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Dynamic Quality Revisited - Lena Marg (Welocalize)

TAUS Quality Evaluation Summit - 28 May 2015, Dublin

Over the past year we have been discovering that concepts once deemed “future of the translation industry” have become our day-to-day reality: translated content quality requirements have evolved, following the need to cover a wider range of translation scenarios, publish through multiple channels, do it faster and retire the content almost instantly. So what is king: "common sense" or "style guides"? Have we entered the age of "new creativity"? What does it mean to be a translator out in the field these days? We'll be discussing our findings around developing and deploying a viable "publish fast, forget fast" solution for various flavors of dynamic content, ranging from the ultimate "transcreation-level perfect" to "just actionable". The aspects we found to be of utmost importance are a very specific translator's skillset, a flexible, yet controlled evaluation environment, and, finally, the learning curve among the consumers of the translation.

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Dynamic Quality Revisited - Lena Marg (Welocalize)

  1. 1. Presented at TAUS QE Summit Dublin, May 2015
  2. 2. Topic 3: Ephemeral Translations Dynamic Quality Revisited: Stakeholders, Challenges, Best Practices Olga Beregovaya Lena Marg
  3. 3. An extra terrestrial’s breakthrough.
  4. 4. Ephemeral but Here to Stay ONCE : “future of the translation industry” NOW: our day-to-day reality • Wide range of translation scenarios • Evolving quality requirements – from “transcreation –perfect” to “just actionable” • Multiple delivery channels • Retiring the content almost instantly “Common sense" or “Style Guides” or both? The age of "new creativity"? When do we post-edit? What does the workforce look like?
  5. 5. Story 1: Lightest PE Possible Details • Use MT but the content needs to be curated by a human to remove the most prominent MT errors • Delivering online content is the client‘s business • Service, travel and hospitality domain - broad • User-generated content, huge volumes  Translation objective: post-edit raw MT enough to remove the most obvious MT errors and increase fluency Key Challenges  Defining post-editing requirements  Achieving the highest productivity possible by avoiding over-editing  Making the content appear “human“ at minimal cost
  6. 6. Story 2: Real-time Content Delivery Details • Cheap realtime translation • > 30 languages, including rare language pairs • Technical domain • Professionally authored content  Translation objective: gisting quality MT; identify main areas of traffic for future investment; obtain in-domain data to fine tune systems Key Challenges  Range of languages and sparsity of training data for many of the languages  Post-editing for MT engine fine-tuning – training data volume requirements  Measuring the content impact and success  Engaging community?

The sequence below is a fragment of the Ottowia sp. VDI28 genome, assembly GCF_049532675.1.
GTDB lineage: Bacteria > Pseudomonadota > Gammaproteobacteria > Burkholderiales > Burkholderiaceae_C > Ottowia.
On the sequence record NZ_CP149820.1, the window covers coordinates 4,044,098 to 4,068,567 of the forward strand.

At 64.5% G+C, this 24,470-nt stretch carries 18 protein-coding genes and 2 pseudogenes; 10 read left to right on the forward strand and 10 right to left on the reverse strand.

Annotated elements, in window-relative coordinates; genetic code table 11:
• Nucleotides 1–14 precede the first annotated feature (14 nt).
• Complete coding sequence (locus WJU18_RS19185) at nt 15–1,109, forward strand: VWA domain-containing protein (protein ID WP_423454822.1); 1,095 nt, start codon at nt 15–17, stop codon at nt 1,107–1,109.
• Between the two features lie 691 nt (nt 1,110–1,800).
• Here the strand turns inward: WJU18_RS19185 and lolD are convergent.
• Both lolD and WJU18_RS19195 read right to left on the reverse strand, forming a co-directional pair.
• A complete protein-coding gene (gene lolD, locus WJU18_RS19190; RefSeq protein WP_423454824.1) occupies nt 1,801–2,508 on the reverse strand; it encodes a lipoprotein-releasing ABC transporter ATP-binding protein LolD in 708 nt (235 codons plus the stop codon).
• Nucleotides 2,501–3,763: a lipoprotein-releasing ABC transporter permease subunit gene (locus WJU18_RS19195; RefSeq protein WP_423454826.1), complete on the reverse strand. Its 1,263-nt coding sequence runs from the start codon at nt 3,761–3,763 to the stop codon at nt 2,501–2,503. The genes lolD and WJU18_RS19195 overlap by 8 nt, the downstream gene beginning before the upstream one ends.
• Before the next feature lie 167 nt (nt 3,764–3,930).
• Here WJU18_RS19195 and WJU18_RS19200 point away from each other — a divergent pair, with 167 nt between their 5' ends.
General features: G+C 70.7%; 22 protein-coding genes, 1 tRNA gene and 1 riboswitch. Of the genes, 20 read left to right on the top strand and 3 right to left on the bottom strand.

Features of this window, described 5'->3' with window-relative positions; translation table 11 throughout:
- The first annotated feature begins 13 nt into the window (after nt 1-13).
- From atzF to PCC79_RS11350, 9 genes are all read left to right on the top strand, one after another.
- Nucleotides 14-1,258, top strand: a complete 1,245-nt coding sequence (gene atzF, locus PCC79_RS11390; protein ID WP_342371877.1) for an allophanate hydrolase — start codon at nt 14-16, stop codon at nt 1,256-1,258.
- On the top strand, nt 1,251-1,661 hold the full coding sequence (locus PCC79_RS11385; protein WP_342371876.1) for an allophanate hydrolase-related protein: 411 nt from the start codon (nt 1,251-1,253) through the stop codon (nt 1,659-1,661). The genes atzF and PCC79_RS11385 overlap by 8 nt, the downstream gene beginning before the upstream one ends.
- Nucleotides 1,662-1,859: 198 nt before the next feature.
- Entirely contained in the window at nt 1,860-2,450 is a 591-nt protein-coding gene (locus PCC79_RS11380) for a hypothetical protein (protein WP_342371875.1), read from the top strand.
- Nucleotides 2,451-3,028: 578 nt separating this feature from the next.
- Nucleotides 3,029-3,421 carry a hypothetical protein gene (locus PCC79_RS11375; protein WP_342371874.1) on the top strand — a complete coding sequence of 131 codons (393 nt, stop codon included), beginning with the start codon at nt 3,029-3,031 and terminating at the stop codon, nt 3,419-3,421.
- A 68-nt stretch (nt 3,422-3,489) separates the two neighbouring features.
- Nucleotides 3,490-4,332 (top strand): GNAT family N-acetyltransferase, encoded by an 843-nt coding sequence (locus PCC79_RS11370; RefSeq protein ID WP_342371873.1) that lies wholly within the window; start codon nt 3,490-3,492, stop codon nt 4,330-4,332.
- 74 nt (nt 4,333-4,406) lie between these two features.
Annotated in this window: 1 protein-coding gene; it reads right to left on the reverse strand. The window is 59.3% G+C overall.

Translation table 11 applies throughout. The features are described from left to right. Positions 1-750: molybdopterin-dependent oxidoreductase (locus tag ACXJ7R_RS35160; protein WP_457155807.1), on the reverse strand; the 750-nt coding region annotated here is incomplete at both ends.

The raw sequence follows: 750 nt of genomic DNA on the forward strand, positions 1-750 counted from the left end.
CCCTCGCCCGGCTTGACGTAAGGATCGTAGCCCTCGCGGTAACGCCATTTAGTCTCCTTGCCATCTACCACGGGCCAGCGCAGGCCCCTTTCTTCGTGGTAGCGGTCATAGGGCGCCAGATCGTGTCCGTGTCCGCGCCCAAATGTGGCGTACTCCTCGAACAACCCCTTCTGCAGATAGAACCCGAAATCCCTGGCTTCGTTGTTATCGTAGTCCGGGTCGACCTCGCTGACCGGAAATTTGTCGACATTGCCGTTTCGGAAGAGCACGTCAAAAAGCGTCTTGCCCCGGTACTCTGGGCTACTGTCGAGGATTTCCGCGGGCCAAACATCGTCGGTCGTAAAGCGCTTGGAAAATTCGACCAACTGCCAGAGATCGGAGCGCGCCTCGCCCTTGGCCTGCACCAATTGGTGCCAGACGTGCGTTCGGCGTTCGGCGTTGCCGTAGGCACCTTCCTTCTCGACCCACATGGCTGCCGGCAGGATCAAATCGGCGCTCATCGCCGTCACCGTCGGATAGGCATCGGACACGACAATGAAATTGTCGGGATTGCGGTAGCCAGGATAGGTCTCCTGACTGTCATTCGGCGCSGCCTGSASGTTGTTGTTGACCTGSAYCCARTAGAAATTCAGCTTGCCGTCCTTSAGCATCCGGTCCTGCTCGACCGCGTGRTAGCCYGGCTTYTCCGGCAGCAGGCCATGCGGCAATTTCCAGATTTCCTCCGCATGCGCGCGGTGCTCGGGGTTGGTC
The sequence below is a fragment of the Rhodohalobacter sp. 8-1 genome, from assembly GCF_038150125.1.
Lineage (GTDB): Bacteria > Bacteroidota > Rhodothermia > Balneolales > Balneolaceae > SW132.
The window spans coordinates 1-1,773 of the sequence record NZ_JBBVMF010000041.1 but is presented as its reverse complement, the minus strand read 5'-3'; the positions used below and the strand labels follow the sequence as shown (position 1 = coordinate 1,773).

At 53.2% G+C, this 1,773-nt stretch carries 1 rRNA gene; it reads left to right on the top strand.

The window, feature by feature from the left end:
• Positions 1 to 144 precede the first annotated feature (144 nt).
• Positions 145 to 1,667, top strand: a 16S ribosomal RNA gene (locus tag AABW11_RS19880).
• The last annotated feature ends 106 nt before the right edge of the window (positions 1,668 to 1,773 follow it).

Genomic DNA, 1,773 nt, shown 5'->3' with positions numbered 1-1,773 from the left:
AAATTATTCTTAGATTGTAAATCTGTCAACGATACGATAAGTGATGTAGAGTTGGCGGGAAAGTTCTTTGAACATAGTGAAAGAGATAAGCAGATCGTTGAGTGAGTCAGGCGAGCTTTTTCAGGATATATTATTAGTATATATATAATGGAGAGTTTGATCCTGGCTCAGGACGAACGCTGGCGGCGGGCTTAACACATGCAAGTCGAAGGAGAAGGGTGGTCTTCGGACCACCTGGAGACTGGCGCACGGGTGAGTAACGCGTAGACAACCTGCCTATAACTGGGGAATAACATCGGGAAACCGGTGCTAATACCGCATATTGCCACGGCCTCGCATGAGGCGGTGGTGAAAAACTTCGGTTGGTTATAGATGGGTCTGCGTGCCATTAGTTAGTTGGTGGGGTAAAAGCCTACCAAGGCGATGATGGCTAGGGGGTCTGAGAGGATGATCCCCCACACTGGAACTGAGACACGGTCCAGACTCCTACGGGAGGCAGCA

7. 7. Story 3: PE for Machine Consumption Details • Gisting quality raw MT + post-editing of MT for SMT corpus building • All main language groups • Extremely wide range of consumer goods • User-generated; cryptic / abbreviated; elements of SEO  Translation objective: post-editing to build good quality in-domain corpus for improving SMT corpus > improve raw MT output Key Challenges  Identifying the right translation resources – professional or just internet- savvy  Define post-editing requirements – style guide or common sense, or both?  Achieving the desired productivity gains
  8. 8. Story 4: Raw or Light PE for Sales Enablement? Details • Gist translation of bid-related documentation • Into-English translation direction • Big volume legal/business documentation • Well-authored but contains complex “legalese“ clauses  Translation objective: provide gist translation of critical legal documentation to win a bid Key Challenges  Selecting the best translation process / resources
  9. 9. Story 5: Actionable MT Output Details • Real-time communication support • English  Germanic and Romance translation directions • Content authored by field users and support personnel  Translation objective: provide cross-language real time support to European distributors Key Challenges  Achieving the balance between Adequacy and Fluency when introducing training data  Delivering usable and actionable instructions  Overcoming SMT shortcomings when handling negative/positive statements  Educating „the casual evaluator“ and getting their acceptance
  10. 10. Findings TRANSLATION WORKFLOW Technical setup often very simple, but tailored to the request Initial request may be for raw MT, PE requirement becomes necessary later TRANSLATION SUPPLY CHAIN Need for flat hierarchies, direct interaction, not suitable for all structures / professional translation providers Selection through motivation for unconventional translation methods Shift focus to content and purpose, away from ‘consistency with legacy translations, style guides & unvalidated glossaries‘ type setups QUALITY EVALUATION Less needed to PASS / FAIL a final translation, but crucial for aligning expectations, defining MT engine retraining needs, establishing PE requirements
  11. 11. Breakout Session Workflows / technology Aligning expectations: methods, timing (room for learning curve?) Translation resources: motivation, payment, recruitment …
  12. 12. Thank You!